“You have no idea how lucky I feel,” Teri Gender Bender—born Teresa Suarez—admits about her new band, Bosnian Rainbows. As she talks this new sense of community that she’s found in her bandmates, there’s certain urgency in her voice, and she pauses for just a second after a few rapid-fire sentences. “Sorry,” she says after a longer pause. “I’m getting really emotional.”
“It’s like when you find your long, lost family,” she continues. “You’ve been an orphan your whole life, because it takes a lot of energy to fake it. It feels so good, [to have] people who understand you.”
Of course, to appreciate a sentiment like this, the vocalist had to already experience the opposite. Gender Bender, now 24, also fronted a garage-fueled punk band called Le Butcherettes, which got its start in Guadalajara, Mexico in 2007. And it was in Butcherettes that she first experienced the loss of a friend, drummer Auryn Jolene, an experience that would fuel her appreciation for this new four-piece family in music all the more.
“She was my best friend, and she didn’t communicate her feelings,” she says. “I had wanted to tour the world, but last minute, she put up a video on Myspace saying the band was over. ... I found another drummer and continued on without her. It was always hard. And I felt guilty, she was my best friend. But if people make you feel guilty, they’re not worth your time.”
Fast forward three years, and Gender Bender’s made connections all over with her Butcherettes—and has found that this whole “friends in bands” thing gets better. Most significantly, she started working with Omar Rodríguez-López, known best for his guitar work with The Mars Volta or seminal post-punks At the Drive-In. Rodríguez-López was feeling a collaborative itch himself after years of leading a band of hired guns with collaborator Cedric Bixler-Zavala.
“Mars Volta was all about Cedric and myself,” he explains. “So we hired people to play, people came in and out. It wasn’t the same as At the Drive-In, which was a really special thing. It took us a long time to [find those] five people, and then we accomplished everything we accomplished.”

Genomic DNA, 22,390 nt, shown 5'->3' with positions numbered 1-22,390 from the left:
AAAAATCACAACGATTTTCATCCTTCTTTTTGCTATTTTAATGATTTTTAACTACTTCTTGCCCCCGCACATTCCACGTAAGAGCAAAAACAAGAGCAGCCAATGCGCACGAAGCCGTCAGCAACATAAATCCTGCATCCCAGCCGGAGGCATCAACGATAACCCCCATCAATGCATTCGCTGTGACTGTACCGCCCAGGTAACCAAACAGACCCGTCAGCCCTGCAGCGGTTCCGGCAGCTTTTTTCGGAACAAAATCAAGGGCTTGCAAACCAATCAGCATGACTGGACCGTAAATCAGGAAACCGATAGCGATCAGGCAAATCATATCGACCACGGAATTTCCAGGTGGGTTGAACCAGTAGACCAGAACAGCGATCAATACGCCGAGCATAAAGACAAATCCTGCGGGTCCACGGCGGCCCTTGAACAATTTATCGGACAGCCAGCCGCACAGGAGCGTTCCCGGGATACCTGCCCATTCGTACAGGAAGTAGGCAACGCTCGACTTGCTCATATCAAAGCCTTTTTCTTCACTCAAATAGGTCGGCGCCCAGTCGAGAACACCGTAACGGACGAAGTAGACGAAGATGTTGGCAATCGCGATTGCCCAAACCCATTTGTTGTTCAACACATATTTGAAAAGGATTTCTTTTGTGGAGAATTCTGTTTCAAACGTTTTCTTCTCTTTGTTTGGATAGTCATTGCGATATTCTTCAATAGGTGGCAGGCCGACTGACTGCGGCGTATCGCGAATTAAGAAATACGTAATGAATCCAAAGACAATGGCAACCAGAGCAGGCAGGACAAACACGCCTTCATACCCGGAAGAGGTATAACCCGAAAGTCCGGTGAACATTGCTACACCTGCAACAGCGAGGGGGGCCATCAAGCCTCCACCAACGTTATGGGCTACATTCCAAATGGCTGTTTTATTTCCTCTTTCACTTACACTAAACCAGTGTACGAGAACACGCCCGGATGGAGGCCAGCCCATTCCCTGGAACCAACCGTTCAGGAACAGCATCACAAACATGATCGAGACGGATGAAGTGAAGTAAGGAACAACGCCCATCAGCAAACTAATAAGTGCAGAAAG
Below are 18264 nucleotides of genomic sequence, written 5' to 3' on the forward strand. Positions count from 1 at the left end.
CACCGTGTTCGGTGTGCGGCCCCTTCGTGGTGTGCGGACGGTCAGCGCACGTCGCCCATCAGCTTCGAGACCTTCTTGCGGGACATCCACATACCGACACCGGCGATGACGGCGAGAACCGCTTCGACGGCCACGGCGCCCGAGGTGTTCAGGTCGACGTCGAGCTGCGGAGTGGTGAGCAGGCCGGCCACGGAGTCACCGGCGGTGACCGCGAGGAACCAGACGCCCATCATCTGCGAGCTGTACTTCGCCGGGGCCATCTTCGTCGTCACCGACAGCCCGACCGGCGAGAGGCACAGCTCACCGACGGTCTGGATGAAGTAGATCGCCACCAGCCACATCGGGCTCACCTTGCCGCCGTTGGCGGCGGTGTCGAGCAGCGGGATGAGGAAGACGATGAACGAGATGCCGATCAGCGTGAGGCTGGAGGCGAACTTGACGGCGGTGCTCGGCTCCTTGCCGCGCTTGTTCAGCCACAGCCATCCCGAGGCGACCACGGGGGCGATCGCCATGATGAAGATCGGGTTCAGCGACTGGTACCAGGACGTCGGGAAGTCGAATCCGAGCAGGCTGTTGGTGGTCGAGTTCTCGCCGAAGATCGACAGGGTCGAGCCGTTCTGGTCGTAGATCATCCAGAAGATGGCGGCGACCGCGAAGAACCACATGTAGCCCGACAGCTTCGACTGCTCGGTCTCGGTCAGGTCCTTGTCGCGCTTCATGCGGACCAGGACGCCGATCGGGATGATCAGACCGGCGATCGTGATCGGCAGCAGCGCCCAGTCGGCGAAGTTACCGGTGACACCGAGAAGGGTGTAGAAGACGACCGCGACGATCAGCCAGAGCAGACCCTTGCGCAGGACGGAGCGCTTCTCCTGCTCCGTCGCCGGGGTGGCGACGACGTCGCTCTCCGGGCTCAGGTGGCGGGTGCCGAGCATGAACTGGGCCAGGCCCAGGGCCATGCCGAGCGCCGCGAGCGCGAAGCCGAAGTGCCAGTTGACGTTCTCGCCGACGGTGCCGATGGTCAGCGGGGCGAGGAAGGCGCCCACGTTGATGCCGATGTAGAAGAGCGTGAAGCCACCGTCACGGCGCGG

Rodríguez-López took to bass and production with Le Butcherettes, and soon a friendship was born. In talking to the two separately, there’s no question why, as they both valued really one thing in looking for bandmates: How they were as people off the stage. “Like when you go out to dinner, how they treat the waiter, their relationship with the exterior world,” Rodríguez-López says, adding later “You go through life and you meet a lot of people, but there are certain people where you know you can trust them. It’s a really natural process.” And with that mindset, they started forming Bosnian Rainbows, adding keyboardist Nicci Kasper and drummer Deantoni Parks to the mix.
And although the band’s debut album hasn’t been released yet, that’s why it feels like a well-oiled unit when I catch them on the first date of their spring tour in Atlanta. They’re packing out Terminal West, a venue that’s held the likes of The Mountain Goats and Japandroids recently, and the audience is showing up mostly at the mention of Rodríguez-López, who I speak with before Bosnian Rainbows take the stage. He mentions that the band has stayed at the house of drummer Parks’ family in the days leading up to the show, who I find myself standing behind in the crowd, applauding excitedly when their relative takes the stage with his musical family in front of all of these antsy strangers.